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Best OSX version for Logic 9
Old 10th September 2012
  #31
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1 Review written
🎧 10 years
Quote:
Originally Posted by Funkster ➡️
10.6.8. Very happy!
I'm wondering if 10.7 run logic snippier than 10.6?

I just got a halted overload simply by selecting a ultra beats track,coming from an external MIDI track.

With only 2 other ultra beat tracks loaded.so I now ram wasn't the issue.

I'm wondering does 10.7 and/or 64 logic remedies this kind of overload.

My daw of choice run even better in 64 bit mode.

If logic X is as expected,I promise to get a 27 inch i7 quad!

Sent from my PC36100
Old 10th September 2012 | Show parent
  #32
Lives for gear
 
🎧 10 years
I have a iMac i7 2.7 running 64 bit mode. Really impressive machine.
Old 10th September 2012
  #33
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valis's Avatar
 
1 Review written
🎧 15 years
The reason you get the overload is because Logic has a 'mix' buffer for all unselected tracks that runs at a higher internal latency for more efficiency (usually 1024 samples with the medium setting iirc). And then when you select a track it gets thrown into 'live mode' on a single core--typically your last core--along with any other tracks which are in the same 'signal path' downstream from your selected track and any tracks which are set to 'live monitoring' (the little orange icon next to the 'R' that allows you to record arm a track).

Ie, selecting the UB track caused your processing load to actually increase by switching it to the low latency 'live input' processing buffer. Check Apple's Logic related info on their site and the Logic manual for more info...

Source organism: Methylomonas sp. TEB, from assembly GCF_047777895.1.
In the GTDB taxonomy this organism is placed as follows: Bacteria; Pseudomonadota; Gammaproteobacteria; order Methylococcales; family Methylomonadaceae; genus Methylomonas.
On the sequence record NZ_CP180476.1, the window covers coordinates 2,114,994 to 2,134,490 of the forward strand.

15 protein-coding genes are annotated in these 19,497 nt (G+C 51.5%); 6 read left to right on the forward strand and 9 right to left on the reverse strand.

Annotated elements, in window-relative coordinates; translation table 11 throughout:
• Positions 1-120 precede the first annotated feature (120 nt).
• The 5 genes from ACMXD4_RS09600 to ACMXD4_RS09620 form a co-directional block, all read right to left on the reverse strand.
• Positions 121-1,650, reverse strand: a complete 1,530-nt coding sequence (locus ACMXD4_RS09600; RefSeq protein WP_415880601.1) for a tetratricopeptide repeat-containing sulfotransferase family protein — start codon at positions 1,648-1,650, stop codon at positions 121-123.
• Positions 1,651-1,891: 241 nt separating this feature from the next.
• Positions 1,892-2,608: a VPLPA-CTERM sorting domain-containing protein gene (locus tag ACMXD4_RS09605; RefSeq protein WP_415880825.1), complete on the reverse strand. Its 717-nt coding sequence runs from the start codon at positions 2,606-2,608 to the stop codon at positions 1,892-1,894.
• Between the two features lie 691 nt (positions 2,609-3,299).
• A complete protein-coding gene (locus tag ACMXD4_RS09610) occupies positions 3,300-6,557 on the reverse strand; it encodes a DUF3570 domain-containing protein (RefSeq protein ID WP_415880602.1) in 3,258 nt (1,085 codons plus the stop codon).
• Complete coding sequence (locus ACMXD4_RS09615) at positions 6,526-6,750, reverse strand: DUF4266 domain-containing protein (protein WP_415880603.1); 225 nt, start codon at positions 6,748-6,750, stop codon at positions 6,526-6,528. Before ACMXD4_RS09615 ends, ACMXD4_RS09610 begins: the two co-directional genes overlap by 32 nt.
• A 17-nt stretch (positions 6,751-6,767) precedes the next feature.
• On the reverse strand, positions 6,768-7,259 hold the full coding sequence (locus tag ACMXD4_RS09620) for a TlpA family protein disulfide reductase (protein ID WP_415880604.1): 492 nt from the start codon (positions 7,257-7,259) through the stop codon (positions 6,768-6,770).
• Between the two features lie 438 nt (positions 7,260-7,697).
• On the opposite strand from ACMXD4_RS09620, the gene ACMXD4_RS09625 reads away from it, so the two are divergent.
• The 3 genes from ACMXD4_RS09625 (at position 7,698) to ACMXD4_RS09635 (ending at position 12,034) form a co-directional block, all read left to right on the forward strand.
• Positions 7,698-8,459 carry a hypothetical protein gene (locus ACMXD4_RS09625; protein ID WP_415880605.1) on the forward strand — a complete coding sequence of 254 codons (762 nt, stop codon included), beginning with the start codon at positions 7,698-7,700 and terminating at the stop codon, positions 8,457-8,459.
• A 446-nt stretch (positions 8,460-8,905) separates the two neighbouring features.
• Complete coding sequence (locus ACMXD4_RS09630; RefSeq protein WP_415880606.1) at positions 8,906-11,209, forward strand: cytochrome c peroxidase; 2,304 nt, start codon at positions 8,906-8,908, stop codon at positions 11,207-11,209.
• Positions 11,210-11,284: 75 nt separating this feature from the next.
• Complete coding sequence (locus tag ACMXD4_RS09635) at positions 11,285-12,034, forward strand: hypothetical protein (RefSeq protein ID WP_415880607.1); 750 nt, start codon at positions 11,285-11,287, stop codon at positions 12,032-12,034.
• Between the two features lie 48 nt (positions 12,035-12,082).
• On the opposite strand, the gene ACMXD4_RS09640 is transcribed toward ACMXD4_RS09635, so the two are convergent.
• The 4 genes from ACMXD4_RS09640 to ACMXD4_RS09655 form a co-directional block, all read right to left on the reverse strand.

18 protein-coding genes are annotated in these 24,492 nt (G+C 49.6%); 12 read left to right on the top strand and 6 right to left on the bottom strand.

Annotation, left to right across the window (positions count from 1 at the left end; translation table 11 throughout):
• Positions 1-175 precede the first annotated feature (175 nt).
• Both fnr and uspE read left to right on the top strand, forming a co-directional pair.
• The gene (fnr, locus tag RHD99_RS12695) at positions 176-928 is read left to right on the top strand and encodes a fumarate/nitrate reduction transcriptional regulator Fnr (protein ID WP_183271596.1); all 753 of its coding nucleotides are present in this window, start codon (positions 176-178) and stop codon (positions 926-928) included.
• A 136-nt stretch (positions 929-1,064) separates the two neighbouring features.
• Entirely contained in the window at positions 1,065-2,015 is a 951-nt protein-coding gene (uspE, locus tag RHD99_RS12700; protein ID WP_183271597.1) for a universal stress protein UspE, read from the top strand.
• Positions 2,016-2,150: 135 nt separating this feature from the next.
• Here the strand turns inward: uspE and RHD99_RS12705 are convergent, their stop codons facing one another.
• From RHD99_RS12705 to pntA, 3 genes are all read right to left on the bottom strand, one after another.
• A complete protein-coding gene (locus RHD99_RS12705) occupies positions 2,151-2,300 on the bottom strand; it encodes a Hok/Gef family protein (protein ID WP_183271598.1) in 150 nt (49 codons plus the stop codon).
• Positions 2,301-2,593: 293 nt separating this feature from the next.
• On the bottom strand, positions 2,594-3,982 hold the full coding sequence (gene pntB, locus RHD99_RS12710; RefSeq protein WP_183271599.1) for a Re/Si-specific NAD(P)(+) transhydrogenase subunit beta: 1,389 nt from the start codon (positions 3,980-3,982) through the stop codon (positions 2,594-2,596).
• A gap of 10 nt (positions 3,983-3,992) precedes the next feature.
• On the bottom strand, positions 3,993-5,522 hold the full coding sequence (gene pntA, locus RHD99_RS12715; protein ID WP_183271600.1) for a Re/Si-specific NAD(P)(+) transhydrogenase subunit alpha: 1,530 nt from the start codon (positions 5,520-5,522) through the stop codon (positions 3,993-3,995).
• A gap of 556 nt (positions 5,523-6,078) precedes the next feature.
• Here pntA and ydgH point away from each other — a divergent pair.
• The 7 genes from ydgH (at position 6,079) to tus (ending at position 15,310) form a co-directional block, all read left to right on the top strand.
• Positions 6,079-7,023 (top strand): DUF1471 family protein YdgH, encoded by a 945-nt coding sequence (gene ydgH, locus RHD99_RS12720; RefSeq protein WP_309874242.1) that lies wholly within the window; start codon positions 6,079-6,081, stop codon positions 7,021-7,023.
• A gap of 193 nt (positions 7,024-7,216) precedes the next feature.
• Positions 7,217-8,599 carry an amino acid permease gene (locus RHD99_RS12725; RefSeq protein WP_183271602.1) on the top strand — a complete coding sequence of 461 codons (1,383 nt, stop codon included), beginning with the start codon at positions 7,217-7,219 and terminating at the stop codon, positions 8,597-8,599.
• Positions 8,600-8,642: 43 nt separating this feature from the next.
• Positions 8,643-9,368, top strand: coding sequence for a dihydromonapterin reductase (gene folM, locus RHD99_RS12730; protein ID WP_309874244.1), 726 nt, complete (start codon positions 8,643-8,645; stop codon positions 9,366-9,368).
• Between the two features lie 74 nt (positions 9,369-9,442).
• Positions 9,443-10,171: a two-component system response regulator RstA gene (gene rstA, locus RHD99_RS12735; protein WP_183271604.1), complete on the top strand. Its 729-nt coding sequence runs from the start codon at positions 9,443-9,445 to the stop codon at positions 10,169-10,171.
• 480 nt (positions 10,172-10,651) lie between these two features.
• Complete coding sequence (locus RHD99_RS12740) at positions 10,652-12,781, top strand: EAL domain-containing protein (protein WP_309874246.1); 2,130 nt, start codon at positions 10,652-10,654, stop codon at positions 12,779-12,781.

Old 10th September 2012
  #34
Lives for gear
 
1 Review written
🎧 10 years
Quote:
Originally Posted by valis ➡️
The reason you get the overload is because Logic has a 'mix' buffer for all unselected tracks that runs at a higher internal latency for more efficiency (usually 1024 samples with the medium setting iirc). And then when you select a track it gets thrown into 'live mode' on a single core--typically your last core--along with any other tracks which are in the same 'signal path' downstream from your selected track and any tracks which are set to 'live monitoring' (the little orange icon next to the 'R' that allows you to record arm a track).

Ie, selecting the UB track caused your processing load to actually increase by switching it to the low latency 'live input' processing buffer. Check Apple's Logic related info on their site and the Logic manual for more info...
After all this and you still give me the red carpet treatment valis,as I said your a great person!


So there is no improving this overload?because there is also the pause thing I've mentioned in another thread.

Arming and disarming record mode on different tracks,then getting pauses but no overload(though I got them before,not lately when arming a track).

is it because each track has a different set up and some are getting 'thrown in live mode',if its in a different signal path?or are all audio channels in live mode already?


Sent from my PC36100
Old 10th September 2012 | Show parent
  #35